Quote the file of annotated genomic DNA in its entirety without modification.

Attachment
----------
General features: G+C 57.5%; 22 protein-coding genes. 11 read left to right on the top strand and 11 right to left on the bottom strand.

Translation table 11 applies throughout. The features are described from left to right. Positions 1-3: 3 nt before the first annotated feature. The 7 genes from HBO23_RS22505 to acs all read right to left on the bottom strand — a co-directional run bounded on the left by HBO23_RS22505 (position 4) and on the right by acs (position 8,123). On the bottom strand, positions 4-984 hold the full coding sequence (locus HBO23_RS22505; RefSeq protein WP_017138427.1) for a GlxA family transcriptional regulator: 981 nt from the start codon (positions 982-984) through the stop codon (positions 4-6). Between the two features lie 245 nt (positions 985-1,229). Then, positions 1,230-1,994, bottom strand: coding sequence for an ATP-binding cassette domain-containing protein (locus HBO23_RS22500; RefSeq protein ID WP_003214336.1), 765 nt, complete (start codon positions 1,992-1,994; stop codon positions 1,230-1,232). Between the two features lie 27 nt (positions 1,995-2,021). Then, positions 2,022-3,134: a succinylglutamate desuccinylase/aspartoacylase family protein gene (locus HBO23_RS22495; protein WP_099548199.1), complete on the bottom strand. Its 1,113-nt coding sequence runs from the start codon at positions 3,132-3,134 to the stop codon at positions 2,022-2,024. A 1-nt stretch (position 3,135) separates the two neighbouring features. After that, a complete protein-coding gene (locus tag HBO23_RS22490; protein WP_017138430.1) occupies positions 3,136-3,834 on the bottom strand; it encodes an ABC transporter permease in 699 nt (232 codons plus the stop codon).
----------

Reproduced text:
General features: G+C 57.5%; 22 protein-coding genes. 11 read left to right on the top strand and 11 right to left on the bottom strand.

Translation table 11 applies throughout. The features are described from left to right. Positions 1-3: 3 nt before the first annotated feature. The 7 genes from HBO23_RS22505 to acs all read right to left on the bottom strand — a co-directional run bounded on the left by HBO23_RS22505 (position 4) and on the right by acs (position 8,123). On the bottom strand, positions 4-984 hold the full coding sequence (locus HBO23_RS22505; RefSeq protein WP_017138427.1) for a GlxA family transcriptional regulator: 981 nt from the start codon (positions 982-984) through the stop codon (positions 4-6). Between the two features lie 245 nt (positions 985-1,229). Then, positions 1,230-1,994, bottom strand: coding sequence for an ATP-binding cassette domain-containing protein (locus HBO23_RS22500; RefSeq protein ID WP_003214336.1), 765 nt, complete (start codon positions 1,992-1,994; stop codon positions 1,230-1,232). Between the two features lie 27 nt (positions 1,995-2,021). Then, positions 2,022-3,134: a succinylglutamate desuccinylase/aspartoacylase family protein gene (locus HBO23_RS22495; protein WP_099548199.1), complete on the bottom strand. Its 1,113-nt coding sequence runs from the start codon at positions 3,132-3,134 to the stop codon at positions 2,022-2,024. A 1-nt stretch (position 3,135) separates the two neighbouring features. After that, a complete protein-coding gene (locus tag HBO23_RS22490; protein WP_017138430.1) occupies positions 3,136-3,834 on the bottom strand; it encodes an ABC transporter permease in 699 nt (232 codons plus the stop codon).